Larco rezoning unanimously opposed 

Decision not about London Drugs council says

Jim Watts delilvers his pro-London Drugs petition last week. Photo by Clare Ogilvie
  • Jim Watts delilvers his pro-London Drugs petition last week. Photo by Clare Ogilvie

By Alison Taylor

Council felt the heavy burden of their roles as decision-makers this week as they made what could be the most unpopular decision of their term.

Despite a groundswell of community support, all seven members were unanimous in their vote Monday night against a rezoning application that would have paved the way for a London Drugs store in the village. It was not an easy decision.

“This was, for me, a gut wrenching issue,” said Mayor Ken Melamed late Monday night after the council meeting. “We don’t relish having to disagree with the community.

“I feel a certain amount of anguish because I know that there are people who are going to be dissatisfied with the decision and feel like I’ve betrayed them. And I take that personally and I have to try and mend those relationships.

“It doesn’t end tonight.”

Monday’s decision does end, however, 22 months of debate and speculation over a potential London Drugs store, which could have offered cheaper every-day goods to local residents.

For many it was seen as a chance to make life in Whistler just a little more affordable.

“I think there’s going to be a lot of anger out there (over this decision),” said resident Jim Watts, who gathered more than 1,000 signatures on an online petition supporting London Drugs and who attended Monday’s meeting to hear the rationale for council’s decision.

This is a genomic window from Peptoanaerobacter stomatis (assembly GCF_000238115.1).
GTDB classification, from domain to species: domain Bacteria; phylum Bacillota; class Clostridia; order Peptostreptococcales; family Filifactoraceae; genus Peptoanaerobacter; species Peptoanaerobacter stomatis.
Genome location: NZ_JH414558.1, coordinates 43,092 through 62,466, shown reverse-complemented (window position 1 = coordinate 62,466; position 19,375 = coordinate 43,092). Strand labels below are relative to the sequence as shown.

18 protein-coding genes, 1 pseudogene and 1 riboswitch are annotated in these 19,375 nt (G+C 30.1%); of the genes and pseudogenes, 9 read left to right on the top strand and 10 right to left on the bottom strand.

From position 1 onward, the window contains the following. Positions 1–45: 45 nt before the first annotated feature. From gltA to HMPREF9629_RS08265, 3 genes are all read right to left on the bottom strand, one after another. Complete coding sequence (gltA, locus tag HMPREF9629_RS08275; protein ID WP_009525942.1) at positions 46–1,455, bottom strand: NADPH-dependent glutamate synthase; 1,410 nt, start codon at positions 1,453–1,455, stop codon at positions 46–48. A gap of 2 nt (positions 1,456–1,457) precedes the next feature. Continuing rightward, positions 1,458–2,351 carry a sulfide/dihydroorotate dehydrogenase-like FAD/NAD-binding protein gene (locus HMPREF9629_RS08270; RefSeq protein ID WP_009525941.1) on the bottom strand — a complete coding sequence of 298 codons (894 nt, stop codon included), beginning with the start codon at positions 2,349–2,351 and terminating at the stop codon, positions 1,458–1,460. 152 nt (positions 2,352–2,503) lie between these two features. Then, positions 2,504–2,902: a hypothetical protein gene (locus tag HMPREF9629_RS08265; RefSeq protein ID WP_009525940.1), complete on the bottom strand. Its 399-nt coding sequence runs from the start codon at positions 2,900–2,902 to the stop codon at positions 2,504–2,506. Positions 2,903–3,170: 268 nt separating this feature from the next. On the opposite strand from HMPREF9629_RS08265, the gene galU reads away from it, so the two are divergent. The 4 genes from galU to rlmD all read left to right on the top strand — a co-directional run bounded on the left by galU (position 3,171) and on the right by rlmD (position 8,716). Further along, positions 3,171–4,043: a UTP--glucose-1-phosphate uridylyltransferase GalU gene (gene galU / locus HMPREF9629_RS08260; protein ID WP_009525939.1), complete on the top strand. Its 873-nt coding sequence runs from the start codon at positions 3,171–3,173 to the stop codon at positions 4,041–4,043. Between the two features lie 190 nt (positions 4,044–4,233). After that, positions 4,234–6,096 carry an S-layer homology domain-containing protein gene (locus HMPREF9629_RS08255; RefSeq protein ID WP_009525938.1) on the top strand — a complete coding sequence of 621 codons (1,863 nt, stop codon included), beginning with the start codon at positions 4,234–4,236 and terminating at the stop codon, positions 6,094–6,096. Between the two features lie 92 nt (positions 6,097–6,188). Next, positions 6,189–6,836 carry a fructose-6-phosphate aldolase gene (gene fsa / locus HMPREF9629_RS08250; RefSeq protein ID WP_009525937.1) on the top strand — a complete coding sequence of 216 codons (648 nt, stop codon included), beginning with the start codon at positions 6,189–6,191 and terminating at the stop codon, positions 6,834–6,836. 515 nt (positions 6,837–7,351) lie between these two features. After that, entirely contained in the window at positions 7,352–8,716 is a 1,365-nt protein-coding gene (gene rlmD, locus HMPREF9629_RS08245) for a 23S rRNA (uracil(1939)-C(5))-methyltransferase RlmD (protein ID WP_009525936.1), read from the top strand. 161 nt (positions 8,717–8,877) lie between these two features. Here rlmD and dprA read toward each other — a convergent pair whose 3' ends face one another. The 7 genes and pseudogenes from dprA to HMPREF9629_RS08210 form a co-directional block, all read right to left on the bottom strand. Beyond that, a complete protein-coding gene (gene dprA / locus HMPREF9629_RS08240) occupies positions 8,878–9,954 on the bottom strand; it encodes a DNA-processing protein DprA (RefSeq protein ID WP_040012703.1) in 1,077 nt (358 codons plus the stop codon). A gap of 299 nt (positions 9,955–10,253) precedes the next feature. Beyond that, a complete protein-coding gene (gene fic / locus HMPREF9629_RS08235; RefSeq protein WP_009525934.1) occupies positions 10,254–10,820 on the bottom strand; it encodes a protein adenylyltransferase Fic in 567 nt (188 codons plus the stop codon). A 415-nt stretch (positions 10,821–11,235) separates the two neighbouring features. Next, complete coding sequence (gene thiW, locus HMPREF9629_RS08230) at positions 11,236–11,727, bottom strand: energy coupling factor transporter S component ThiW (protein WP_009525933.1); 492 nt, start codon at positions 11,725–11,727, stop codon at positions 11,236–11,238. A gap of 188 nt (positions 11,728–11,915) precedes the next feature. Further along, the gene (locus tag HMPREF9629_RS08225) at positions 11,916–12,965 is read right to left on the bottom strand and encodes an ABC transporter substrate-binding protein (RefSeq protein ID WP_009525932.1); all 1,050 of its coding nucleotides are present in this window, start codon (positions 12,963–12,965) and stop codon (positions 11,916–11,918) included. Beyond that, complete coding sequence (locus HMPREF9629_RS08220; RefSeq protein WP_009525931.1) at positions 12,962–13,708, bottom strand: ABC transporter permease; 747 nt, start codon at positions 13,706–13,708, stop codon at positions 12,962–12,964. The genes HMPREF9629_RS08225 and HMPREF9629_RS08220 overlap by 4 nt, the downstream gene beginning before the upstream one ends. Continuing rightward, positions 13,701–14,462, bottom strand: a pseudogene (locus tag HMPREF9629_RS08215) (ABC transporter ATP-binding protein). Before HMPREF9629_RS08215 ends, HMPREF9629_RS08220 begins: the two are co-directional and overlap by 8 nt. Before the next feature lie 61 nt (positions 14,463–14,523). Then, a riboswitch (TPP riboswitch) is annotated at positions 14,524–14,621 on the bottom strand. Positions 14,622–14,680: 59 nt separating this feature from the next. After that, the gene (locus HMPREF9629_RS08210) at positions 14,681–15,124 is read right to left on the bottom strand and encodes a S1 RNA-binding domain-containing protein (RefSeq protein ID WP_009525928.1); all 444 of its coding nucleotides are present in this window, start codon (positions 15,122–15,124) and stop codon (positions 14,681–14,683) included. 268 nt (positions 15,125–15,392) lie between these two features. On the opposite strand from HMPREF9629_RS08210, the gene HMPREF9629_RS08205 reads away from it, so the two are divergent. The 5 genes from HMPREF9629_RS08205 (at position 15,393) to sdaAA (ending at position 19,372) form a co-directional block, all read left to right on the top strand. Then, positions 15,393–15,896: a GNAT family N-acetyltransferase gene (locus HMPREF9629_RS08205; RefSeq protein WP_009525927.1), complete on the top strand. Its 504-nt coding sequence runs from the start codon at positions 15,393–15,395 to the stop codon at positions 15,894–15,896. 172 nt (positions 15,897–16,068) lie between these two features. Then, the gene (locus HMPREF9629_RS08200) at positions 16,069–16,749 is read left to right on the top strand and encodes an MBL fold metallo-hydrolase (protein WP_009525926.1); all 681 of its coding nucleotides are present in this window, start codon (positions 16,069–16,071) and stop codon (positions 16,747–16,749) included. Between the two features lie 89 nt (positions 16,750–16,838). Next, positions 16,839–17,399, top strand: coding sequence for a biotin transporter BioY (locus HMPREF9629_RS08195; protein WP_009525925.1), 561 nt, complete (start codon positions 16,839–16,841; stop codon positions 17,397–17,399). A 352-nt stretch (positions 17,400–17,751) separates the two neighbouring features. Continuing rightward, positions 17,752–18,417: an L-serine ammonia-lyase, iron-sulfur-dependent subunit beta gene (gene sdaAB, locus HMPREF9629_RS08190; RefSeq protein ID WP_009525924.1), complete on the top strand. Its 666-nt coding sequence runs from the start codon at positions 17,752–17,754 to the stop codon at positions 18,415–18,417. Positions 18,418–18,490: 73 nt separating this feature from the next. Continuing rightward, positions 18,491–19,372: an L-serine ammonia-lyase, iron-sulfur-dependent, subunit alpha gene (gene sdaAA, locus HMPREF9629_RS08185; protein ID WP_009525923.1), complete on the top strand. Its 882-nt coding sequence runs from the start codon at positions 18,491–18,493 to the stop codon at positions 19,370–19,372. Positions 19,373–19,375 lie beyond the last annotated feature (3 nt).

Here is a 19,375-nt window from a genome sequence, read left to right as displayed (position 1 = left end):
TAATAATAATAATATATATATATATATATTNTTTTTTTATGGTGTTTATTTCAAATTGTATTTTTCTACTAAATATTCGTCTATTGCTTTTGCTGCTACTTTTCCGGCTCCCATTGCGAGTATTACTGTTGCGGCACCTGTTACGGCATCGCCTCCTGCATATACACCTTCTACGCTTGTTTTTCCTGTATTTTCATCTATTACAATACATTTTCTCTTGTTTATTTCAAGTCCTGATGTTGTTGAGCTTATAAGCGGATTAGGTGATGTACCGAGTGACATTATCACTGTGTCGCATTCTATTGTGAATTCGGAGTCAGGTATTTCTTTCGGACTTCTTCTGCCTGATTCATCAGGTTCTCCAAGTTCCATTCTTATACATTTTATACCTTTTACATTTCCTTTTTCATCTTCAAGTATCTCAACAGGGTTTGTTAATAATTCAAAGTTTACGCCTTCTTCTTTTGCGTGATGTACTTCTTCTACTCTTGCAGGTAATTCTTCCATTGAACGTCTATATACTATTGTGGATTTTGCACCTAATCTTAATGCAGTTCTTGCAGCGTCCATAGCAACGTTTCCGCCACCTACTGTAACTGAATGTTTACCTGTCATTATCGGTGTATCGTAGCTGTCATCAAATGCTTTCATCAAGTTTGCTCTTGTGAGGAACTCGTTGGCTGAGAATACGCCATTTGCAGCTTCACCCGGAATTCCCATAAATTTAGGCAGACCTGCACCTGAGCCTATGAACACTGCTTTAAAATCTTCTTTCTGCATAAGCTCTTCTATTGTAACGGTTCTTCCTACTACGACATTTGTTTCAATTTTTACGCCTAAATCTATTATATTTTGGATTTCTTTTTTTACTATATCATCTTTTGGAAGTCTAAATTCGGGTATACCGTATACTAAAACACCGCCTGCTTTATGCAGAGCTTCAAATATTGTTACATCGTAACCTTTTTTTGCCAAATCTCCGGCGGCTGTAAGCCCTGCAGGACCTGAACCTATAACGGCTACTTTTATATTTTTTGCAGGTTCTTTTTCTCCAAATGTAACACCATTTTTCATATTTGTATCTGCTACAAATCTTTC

“I just think they don’t have a better plan for affordability.”

That point wasn’t lost on council despite their decision.

The mayor said it’s a continual challenge balancing the needs and wants of the community with the interests of the resort.

“We are a resort community,” he said. “It’s a unique animal.

“There are choices that local residents have to make to live here and we can’t be all things to all people.”

The community, he added, agreed during the Whistler 2020 consultation process that Whistler was a tourism destination, and the 2020 process forms the backbone of the town’s sustainability plan.

“We don’t exist without those visitors,” said Melamed. “We know they’re not going to travel here for London Drugs.”

He was grateful to have a unanimous council decision although he admitted it was very interesting to see every councillor vote against the rezoning despite the obvious popular support for London Drugs.

When asked to explain that he said:

“It’s not about London Drugs.”

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